I've been reading Norm Smith's outstanding "Tigers at Minsk" rules set on the train to and from work the last week and I have been very impressed so far. So impressed that I phoned the venerable Dave and recommended our next game be a World War II game of Tigers at Minsk (TAM) and found myself reviewing all of the reasons why I wanted to play it.
|Picture from Norm Smith's Tigers at Minsk Rules - used without permission.|
So, what makes TAM so impressive, and why should you (we) try it out? Well for starters, from reading Mr Smith's blog, he is a solid wargamer with lots of board and miniature wargaming under his belt. Not only that, units are squads (sections) and that fills a sorely missing hole in the game-o-sphere.
In my humble opinion, TAM boasts a challenging activation system where the commander must pick where their command emphasis will be each turn by selecting a hex that is "in command." Adjacent hexes 1 to 2 hexes out will be considered "in command" and may freely conduct an action but here's the rub - you will inevitably have units that are not in command that will need to carry out actions as well. For those, you have to pass an activation test!
I'm so excited about using my Platoon Leader stands as markers for "in command" hexes!
Sounds pretty run-of-the-mill right? No. TAM also has quite a bit of loose housekeeping, and resource management that will keep you from doing everything you want to do as a commander every turn. I've read stories of commanders lamenting the fact they couldn't be everywhere at once and that's exactly what you get here. Plus it seems great for solitaire games, which most of mine are.
Units that opportunity fire retain an Opportunity Fire marker and have to keep it until you use a command action to remove it (well all except HMG and ATG under certain circumstances). This is brilliant and makes you think twice about blasting the hell out of everything that moves in front of you.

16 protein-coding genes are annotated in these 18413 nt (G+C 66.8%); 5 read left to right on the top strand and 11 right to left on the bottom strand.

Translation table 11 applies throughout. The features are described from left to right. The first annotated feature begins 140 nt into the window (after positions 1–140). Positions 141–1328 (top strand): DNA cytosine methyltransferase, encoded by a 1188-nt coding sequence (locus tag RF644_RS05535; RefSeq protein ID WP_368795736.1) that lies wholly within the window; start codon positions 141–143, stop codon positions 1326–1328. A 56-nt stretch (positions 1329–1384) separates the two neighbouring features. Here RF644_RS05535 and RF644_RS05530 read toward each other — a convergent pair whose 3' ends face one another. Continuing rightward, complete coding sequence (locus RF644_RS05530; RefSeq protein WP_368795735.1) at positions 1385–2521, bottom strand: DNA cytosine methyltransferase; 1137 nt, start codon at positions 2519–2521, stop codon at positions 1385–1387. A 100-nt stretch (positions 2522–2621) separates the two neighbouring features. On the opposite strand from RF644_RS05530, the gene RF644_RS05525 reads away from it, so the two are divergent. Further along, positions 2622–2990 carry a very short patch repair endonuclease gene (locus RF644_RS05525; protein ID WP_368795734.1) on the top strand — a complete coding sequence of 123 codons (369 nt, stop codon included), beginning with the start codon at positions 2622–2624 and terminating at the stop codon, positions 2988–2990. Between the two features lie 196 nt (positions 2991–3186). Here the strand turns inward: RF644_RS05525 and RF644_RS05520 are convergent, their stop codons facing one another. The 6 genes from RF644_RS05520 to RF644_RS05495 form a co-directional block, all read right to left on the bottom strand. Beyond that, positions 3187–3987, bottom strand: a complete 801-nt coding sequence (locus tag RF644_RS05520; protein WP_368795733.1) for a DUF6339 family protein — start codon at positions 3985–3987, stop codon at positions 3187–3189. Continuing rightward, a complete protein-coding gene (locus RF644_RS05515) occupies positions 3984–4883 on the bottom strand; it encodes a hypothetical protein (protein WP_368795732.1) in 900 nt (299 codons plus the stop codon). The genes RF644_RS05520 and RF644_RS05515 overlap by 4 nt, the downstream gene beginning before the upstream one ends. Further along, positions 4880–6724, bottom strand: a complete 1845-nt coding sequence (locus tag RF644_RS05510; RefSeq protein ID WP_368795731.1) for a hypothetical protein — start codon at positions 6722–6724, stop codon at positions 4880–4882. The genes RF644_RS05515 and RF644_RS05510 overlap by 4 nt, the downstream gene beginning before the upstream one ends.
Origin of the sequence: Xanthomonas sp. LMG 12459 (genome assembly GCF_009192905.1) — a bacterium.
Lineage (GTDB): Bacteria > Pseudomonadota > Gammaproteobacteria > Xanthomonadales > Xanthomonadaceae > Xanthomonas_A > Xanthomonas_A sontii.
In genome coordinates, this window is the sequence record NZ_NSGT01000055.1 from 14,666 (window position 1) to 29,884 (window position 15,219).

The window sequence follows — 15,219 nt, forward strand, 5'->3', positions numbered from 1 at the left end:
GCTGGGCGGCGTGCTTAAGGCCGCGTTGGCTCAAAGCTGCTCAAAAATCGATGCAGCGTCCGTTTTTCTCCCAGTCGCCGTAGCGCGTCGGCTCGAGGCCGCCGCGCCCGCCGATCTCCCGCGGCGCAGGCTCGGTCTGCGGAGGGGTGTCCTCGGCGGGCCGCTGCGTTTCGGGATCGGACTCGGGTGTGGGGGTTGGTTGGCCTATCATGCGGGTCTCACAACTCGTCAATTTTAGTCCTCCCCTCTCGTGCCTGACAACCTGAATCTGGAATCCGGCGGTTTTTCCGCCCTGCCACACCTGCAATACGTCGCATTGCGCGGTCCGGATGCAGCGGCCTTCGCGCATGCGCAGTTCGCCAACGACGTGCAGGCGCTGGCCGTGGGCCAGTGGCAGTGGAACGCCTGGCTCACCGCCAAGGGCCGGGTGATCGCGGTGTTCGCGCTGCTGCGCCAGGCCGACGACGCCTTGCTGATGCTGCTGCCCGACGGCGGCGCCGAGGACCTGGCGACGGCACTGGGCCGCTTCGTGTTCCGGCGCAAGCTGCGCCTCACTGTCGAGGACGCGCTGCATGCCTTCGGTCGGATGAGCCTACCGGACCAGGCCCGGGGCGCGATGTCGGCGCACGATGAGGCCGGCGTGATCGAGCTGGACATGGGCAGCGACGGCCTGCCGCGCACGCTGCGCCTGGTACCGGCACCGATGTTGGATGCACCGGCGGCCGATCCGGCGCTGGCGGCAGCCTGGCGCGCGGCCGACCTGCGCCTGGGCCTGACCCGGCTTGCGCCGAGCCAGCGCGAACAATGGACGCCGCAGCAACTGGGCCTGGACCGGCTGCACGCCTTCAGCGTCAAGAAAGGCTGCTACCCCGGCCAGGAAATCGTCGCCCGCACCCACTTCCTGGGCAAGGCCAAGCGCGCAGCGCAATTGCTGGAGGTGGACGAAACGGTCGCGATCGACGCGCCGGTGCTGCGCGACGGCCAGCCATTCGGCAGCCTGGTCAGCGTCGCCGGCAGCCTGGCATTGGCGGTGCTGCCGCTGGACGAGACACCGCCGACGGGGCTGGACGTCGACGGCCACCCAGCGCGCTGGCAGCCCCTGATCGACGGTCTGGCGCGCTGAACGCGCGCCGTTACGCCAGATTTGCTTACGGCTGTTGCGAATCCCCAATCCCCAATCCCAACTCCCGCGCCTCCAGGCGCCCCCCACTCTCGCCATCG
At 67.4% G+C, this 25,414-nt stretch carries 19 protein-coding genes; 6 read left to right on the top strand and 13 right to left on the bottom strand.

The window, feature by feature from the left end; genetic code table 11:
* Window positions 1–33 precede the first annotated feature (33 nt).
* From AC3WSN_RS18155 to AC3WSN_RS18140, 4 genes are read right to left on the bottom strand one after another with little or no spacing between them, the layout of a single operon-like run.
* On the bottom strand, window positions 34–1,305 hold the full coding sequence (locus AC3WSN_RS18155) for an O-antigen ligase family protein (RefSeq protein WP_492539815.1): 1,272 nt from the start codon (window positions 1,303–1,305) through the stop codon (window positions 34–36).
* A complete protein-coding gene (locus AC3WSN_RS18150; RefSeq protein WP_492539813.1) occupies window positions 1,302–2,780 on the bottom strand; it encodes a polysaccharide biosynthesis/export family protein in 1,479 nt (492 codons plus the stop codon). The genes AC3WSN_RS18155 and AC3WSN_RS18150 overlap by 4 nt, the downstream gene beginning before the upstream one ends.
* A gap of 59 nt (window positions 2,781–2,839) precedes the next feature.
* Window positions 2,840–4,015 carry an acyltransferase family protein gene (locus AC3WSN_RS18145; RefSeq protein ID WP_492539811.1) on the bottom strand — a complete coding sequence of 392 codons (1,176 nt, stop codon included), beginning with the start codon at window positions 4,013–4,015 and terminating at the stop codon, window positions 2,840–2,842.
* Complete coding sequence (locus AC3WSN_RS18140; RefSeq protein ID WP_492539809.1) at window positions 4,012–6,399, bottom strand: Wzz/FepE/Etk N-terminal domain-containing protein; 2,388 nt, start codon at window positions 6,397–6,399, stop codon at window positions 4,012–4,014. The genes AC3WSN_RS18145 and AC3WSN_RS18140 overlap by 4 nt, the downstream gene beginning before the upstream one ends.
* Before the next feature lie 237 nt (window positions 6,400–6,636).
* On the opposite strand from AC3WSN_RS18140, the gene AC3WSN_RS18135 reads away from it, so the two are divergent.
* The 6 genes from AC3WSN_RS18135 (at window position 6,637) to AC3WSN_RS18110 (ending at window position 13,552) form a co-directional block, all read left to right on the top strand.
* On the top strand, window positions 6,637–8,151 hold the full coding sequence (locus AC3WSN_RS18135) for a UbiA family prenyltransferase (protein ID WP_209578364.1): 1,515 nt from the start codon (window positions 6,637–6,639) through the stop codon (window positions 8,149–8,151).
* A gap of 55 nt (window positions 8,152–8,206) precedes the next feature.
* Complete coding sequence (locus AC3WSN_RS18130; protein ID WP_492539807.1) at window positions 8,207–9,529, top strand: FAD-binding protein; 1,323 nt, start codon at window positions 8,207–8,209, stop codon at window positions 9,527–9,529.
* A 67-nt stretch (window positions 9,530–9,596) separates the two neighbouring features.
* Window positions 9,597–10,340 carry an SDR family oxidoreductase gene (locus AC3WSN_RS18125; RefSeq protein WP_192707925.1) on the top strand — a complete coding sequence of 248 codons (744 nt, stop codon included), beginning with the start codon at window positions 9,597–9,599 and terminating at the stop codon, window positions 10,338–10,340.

Want to cram multiple squads in a hex? No problem, but enemy fire is going to be more effective against you there.
Oh and remember how in Squad Leader or Advanced Squad Leader the MMG could breakdown if you rolled a certain number? TAM's got that too, and it's a subtle and easy to remember mechanic. In fact there are many little "surprises" in these rules that you will like. Weapon breakdown, variable line of sight through certain terrain, bog checks, artillery impacts, etc!
The sequence of play is straight forward:
(place your "in-command" hex)
- units in command conduct actions from a menu of choices:
Fire, Move, Engage in Close Combat, Recover from Pinned, Remove an Opportunity Fire Marker,
End Phase -
check victory, check smokescreens, make a morale check for vehicles with a stun marker.
Small Arms Fire is adjudicated with the trusty D6. Hits are pins, and 2 x pins knock a squad out. Anti Tank Fire is adjudicated with the D10. You incorporate the To Hit, then roll on the penetration table to see what happened to the target.
Close combat is brutal and quick and the rules are very thorough.
Speaking of which, something I'll note from the rules also - every question I've had so far has been answered quickly by going back and researching for myself. I have to be honest, I really cannot wait to try these rules out for myself and will be sure to blog about them, too. They're very well written.
A number of things jump out at me right off the bat that I'll share:
Mr Smith's rules are very novel. You will be hard pressed to find a miniatures rule set out there quite like these.
The game is full of tactical decisions that you, as the platoon or company commander, must constantly make. I'm sold - and I haven't even played the rules yet!
The rules are packed with scenarios, OOBs, examples of play, and explanations, and they max out at 47 pages. And they're free!
I think the game would probably best be played with 6mm microarmor or 10mm stands but I'll be using my 15mm troopers.
You can download Norm's "Tigers at Minsk" rules at the following link which will take you over to his blog.
By the way, Norm has an awesome blog that support his rules with lots of cool add-ons like a campaign system, and a set of counters if you were so inclined to play with counters instead of miniatures (like on vacation).
The only things I'd add would be a quick reference sheet, along with a supplement for NW Europe and these rules would be perfect.
My hat's off to you, Norm! Well done sir and we will be playing Tigers at Minsk in the near future!